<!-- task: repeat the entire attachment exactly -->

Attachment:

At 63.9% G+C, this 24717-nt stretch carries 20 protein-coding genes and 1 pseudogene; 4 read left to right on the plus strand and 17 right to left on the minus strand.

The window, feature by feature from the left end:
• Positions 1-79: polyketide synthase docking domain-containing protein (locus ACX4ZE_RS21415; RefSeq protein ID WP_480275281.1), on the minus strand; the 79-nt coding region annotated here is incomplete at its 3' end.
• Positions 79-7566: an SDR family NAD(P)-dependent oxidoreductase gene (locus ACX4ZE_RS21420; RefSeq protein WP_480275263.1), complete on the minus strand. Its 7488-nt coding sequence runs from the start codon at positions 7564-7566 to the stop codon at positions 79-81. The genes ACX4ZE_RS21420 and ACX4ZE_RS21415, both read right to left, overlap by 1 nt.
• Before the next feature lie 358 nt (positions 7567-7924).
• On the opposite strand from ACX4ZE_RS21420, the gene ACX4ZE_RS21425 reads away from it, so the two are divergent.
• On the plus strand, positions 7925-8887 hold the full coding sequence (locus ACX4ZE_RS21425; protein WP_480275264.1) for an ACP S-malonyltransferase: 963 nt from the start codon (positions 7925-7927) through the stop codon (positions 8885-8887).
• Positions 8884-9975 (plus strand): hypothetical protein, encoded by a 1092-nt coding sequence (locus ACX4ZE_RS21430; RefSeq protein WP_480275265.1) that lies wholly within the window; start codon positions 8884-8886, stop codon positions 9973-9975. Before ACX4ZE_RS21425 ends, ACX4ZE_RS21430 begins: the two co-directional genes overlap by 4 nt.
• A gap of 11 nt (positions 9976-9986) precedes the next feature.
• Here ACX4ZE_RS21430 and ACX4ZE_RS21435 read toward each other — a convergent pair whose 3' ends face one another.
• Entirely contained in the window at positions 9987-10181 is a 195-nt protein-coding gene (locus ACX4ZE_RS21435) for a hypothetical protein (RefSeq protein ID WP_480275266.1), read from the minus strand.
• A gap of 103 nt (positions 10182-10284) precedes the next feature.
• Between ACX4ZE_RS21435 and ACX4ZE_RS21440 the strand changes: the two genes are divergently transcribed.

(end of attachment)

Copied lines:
At 63.9% G+C, this 24717-nt stretch carries 20 protein-coding genes and 1 pseudogene; 4 read left to right on the plus strand and 17 right to left on the minus strand.

The window, feature by feature from the left end:
• Positions 1-79: polyketide synthase docking domain-containing protein (locus ACX4ZE_RS21415; RefSeq protein ID WP_480275281.1), on the minus strand; the 79-nt coding region annotated here is incomplete at its 3' end.
• Positions 79-7566: an SDR family NAD(P)-dependent oxidoreductase gene (locus ACX4ZE_RS21420; RefSeq protein WP_480275263.1), complete on the minus strand. Its 7488-nt coding sequence runs from the start codon at positions 7564-7566 to the stop codon at positions 79-81. The genes ACX4ZE_RS21420 and ACX4ZE_RS21415, both read right to left, overlap by 1 nt.
• Before the next feature lie 358 nt (positions 7567-7924).
• On the opposite strand from ACX4ZE_RS21420, the gene ACX4ZE_RS21425 reads away from it, so the two are divergent.
• On the plus strand, positions 7925-8887 hold the full coding sequence (locus ACX4ZE_RS21425; protein WP_480275264.1) for an ACP S-malonyltransferase: 963 nt from the start codon (positions 7925-7927) through the stop codon (positions 8885-8887).
• Positions 8884-9975 (plus strand): hypothetical protein, encoded by a 1092-nt coding sequence (locus ACX4ZE_RS21430; RefSeq protein WP_480275265.1) that lies wholly within the window; start codon positions 8884-8886, stop codon positions 9973-9975. Before ACX4ZE_RS21425 ends, ACX4ZE_RS21430 begins: the two co-directional genes overlap by 4 nt.
• A gap of 11 nt (positions 9976-9986) precedes the next feature.
• Here ACX4ZE_RS21430 and ACX4ZE_RS21435 read toward each other — a convergent pair whose 3' ends face one another.
• Entirely contained in the window at positions 9987-10181 is a 195-nt protein-coding gene (locus ACX4ZE_RS21435) for a hypothetical protein (RefSeq protein ID WP_480275266.1), read from the minus strand.
• A gap of 103 nt (positions 10182-10284) precedes the next feature.
• Between ACX4ZE_RS21435 and ACX4ZE_RS21440 the strand changes: the two genes are divergently transcribed.